We left Manhattan after 11 years of our fast-paced urban life and headed down into the Lincoln Tunnel, with no plans of turning back. It was the beginning of a lifelong dream of taking a road trip across the USA (and also a dream of moving out West), and our 6 month old baby boy served as the main reason for the uproot. We needed a change in a big way. We left seeking something VERY different from NYC. To be closer to family. To do something adventurous with our life. We were moving to Lake Tahoe, NV/CA.

For months we planned not only a major cross-country move, but also planned this crazy 18-day cross-country trip. The first week we spent with family along the East Coast and in Ohio, followed by our dream stops in Nashville and Memphis (The Peabody ducks at The Peabody Hotel were a hit!) and then stops along the old Route 66 through Oklahoma City, Amarillo, Santa Fe, up to Mesa Verde (CO), Moab (UT), and back down to the Grand Canyon before heading up to Tahoe (via Death Valley National Park, Lone Pine and Mammoth).


18 days and 17 states, with a 6-month-old baby in the back seat. People thought we were crazy. We knew it was very possible. And looking back, it’s one of my most favorite vacations ever.

Traveling with a baby for almost 3 weeks straight was indeed different. “Nightlife” becomes a non-existent word. Dinner at 5pm and in by 6pm nearly every night and that was ok. No honky-tonk bar-hopping in Nashville, no late night blues in Memphis, no long hikes in the The Grand Canyon, but a trip I wouldn’t change for anything. We saw America in all its incredible glory, with a baby asleep in the back seat. The scenery just kept getting more incredible each day that we moved west. I actually highly recommend it as long as you plan smartly, leaving yourself time to enjoy each stop and RELAX.

And also leaving yourself time for the unexpected. Like the time we pulled off of a random exit in Arkansas to hopefully get some lunch to discover we were on the Arkansas Wine Trail (who knew?) and pulled up to an amazing Swiss restaurant on an old Swiss family vineyard – in the middle of Arkansas. You just never know what you’ll find off an exit! Sometimes, you have to take a little risk and drive that extra mile to see what might exist around the corner, because it could be amazing.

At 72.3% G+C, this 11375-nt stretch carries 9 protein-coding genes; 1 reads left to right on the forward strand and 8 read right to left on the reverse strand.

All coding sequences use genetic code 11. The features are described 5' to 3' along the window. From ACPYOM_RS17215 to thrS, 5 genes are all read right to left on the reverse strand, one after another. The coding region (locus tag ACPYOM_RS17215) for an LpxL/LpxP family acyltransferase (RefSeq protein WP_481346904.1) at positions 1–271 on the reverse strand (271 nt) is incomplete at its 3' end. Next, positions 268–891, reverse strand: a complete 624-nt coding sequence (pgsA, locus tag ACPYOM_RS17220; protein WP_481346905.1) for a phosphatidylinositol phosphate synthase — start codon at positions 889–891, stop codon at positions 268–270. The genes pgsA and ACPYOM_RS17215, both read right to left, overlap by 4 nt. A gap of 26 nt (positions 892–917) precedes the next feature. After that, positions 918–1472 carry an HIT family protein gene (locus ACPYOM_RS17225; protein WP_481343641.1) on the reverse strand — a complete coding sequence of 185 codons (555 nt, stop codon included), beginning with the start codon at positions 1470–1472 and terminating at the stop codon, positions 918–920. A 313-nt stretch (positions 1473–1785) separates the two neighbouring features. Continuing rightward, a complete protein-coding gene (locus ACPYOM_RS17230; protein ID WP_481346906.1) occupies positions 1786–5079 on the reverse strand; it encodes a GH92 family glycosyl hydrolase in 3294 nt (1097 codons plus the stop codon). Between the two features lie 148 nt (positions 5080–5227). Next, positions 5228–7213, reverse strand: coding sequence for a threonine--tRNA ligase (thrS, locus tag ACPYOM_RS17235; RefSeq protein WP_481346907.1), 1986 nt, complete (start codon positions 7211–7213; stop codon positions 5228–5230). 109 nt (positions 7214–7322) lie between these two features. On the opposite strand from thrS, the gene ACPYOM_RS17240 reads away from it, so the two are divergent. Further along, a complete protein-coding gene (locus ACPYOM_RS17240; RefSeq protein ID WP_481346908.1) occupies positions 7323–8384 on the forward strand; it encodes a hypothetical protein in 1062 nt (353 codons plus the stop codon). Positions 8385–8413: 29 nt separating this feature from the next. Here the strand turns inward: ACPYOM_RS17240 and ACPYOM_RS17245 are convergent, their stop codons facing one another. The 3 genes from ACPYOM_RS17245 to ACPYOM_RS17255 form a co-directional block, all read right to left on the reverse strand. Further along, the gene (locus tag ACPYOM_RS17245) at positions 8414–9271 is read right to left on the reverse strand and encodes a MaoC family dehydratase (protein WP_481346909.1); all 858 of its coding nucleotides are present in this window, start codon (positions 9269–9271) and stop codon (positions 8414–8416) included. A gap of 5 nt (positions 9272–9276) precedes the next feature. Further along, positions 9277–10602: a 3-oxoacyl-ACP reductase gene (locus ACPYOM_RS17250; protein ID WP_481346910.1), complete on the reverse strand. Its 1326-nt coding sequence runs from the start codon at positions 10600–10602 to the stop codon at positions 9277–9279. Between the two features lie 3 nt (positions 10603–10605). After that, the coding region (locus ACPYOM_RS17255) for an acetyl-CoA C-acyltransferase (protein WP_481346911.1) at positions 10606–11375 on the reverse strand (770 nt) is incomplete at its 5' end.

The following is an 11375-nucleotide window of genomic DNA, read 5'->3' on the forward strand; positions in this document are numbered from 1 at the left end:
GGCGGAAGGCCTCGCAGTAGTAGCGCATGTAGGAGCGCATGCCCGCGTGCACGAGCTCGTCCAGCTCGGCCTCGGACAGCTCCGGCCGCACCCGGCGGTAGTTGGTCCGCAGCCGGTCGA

Some notes on traveling with a baby:

  • Never travel more than 4-6 hours a day. We learned VERY quickly that if Google says it’s five hours to add 2-3 hours to that with a baby. Unless you learn the amazing “plug in and pump milk, then give a bottle while going down the highway” trick.
  • Always try to book a bigger room (or ask for an upgrade if you can). You need the extra space with a baby and they’ll usually accommodate you.
  • Try to stick to a schedule if you possibly can. This means telling people that baby needs a nap. I remember in the middle of Mesa Verde National Park, we needed to put him down for a nap so bad, that I got out, put him in the stroller and strolled down the main park road while my husband drove the car beside us. Gotta do what you gotta do…
  • Bring an iPad or tablet. And download a few good episodes of The Backyardigans. Enough said.
  • Know that every time you get in the car, the baby will probably fall asleep. Prepare accordingly. Try to be in the car when you want baby to nap or you will have lots of little 10-minute naps.
  • Bring lots of plastic grocery bags for those diaper changes you have to do on the side of the road.
  • Always stop for a good photo opp. Always. And take lots of photos. How often does one get to travel across the US? Make sure to ask a few strangers to take family photos. We ended our trip with hundreds of photos of the baby and very few of the three of us.
  • Get the baby a “US National Parks Passport” and start collecting stamps. It’s kind of fun and a great keepsake for your child over the years. We were lucky to collect some amazing stamps (or “cancellations” as they call them) at Mesa Verde, Arches National Park, Death Valley, Lake Mead, and more.
  • Sit in the back seat with your baby when he’s awake and sit in the front seat when you want him to fall asleep. Have lots of little books and toys. And again, an iPad works wonders.

Traveling with a baby on a long road trip can actually be pretty awesome and incredibly memorable (and sometimes exhausting). Stop a lot. Make sure baby eats and sleeps and you’ll be golden. Although, easier said than done…

Amazingly enough, we made it from NYC to Lake Tahoe right on schedule, in one piece and still married!

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By Emily Ryan 

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